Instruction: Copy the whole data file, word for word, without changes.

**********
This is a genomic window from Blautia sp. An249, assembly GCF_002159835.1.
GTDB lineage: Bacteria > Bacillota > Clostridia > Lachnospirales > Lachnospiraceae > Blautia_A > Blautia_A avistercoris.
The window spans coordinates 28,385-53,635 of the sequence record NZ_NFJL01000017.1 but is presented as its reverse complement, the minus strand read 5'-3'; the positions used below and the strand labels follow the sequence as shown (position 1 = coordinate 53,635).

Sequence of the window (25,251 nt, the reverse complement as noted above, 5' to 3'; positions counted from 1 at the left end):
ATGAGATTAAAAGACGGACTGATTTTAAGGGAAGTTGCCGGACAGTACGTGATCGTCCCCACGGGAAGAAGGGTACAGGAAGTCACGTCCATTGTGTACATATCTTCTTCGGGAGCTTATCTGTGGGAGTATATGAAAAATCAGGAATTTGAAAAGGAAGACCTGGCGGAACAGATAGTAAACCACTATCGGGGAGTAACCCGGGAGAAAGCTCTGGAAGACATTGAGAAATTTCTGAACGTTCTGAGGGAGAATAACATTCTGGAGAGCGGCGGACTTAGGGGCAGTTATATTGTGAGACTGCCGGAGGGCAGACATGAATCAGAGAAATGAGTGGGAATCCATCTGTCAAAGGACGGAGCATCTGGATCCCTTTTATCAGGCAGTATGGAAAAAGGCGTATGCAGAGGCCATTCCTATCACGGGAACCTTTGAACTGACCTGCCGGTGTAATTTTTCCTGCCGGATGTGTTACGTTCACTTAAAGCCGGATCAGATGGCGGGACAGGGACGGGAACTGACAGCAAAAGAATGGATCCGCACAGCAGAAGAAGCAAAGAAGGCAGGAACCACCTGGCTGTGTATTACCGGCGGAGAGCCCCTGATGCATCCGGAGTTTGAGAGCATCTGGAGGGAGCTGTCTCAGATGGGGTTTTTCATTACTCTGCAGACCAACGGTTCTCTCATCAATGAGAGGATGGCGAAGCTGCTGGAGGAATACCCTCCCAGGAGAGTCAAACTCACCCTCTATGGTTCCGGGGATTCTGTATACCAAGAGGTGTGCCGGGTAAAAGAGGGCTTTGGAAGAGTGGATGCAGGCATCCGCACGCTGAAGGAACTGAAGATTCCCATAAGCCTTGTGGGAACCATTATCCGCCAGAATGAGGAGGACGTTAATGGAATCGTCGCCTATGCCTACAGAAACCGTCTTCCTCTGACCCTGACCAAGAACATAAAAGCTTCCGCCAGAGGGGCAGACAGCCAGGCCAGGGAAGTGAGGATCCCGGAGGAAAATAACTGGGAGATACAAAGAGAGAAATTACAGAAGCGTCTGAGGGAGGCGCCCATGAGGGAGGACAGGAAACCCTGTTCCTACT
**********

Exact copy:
This is a genomic window from Blautia sp. An249, assembly GCF_002159835.1.
GTDB lineage: Bacteria > Bacillota > Clostridia > Lachnospirales > Lachnospiraceae > Blautia_A > Blautia_A avistercoris.
The window spans coordinates 28,385-53,635 of the sequence record NZ_NFJL01000017.1 but is presented as its reverse complement, the minus strand read 5'-3'; the positions used below and the strand labels follow the sequence as shown (position 1 = coordinate 53,635).

Sequence of the window (25,251 nt, the reverse complement as noted above, 5' to 3'; positions counted from 1 at the left end):
ATGAGATTAAAAGACGGACTGATTTTAAGGGAAGTTGCCGGACAGTACGTGATCGTCCCCACGGGAAGAAGGGTACAGGAAGTCACGTCCATTGTGTACATATCTTCTTCGGGAGCTTATCTGTGGGAGTATATGAAAAATCAGGAATTTGAAAAGGAAGACCTGGCGGAACAGATAGTAAACCACTATCGGGGAGTAACCCGGGAGAAAGCTCTGGAAGACATTGAGAAATTTCTGAACGTTCTGAGGGAGAATAACATTCTGGAGAGCGGCGGACTTAGGGGCAGTTATATTGTGAGACTGCCGGAGGGCAGACATGAATCAGAGAAATGAGTGGGAATCCATCTGTCAAAGGACGGAGCATCTGGATCCCTTTTATCAGGCAGTATGGAAAAAGGCGTATGCAGAGGCCATTCCTATCACGGGAACCTTTGAACTGACCTGCCGGTGTAATTTTTCCTGCCGGATGTGTTACGTTCACTTAAAGCCGGATCAGATGGCGGGACAGGGACGGGAACTGACAGCAAAAGAATGGATCCGCACAGCAGAAGAAGCAAAGAAGGCAGGAACCACCTGGCTGTGTATTACCGGCGGAGAGCCCCTGATGCATCCGGAGTTTGAGAGCATCTGGAGGGAGCTGTCTCAGATGGGGTTTTTCATTACTCTGCAGACCAACGGTTCTCTCATCAATGAGAGGATGGCGAAGCTGCTGGAGGAATACCCTCCCAGGAGAGTCAAACTCACCCTCTATGGTTCCGGGGATTCTGTATACCAAGAGGTGTGCCGGGTAAAAGAGGGCTTTGGAAGAGTGGATGCAGGCATCCGCACGCTGAAGGAACTGAAGATTCCCATAAGCCTTGTGGGAACCATTATCCGCCAGAATGAGGAGGACGTTAATGGAATCGTCGCCTATGCCTACAGAAACCGTCTTCCTCTGACCCTGACCAAGAACATAAAAGCTTCCGCCAGAGGGGCAGACAGCCAGGCCAGGGAAGTGAGGATCCCGGAGGAAAATAACTGGGAGATACAAAGAGAGAAATTACAGAAGCGTCTGAGGGAGGCGCCCATGAGGGAGGACAGGAAACCCTGTTCCTACT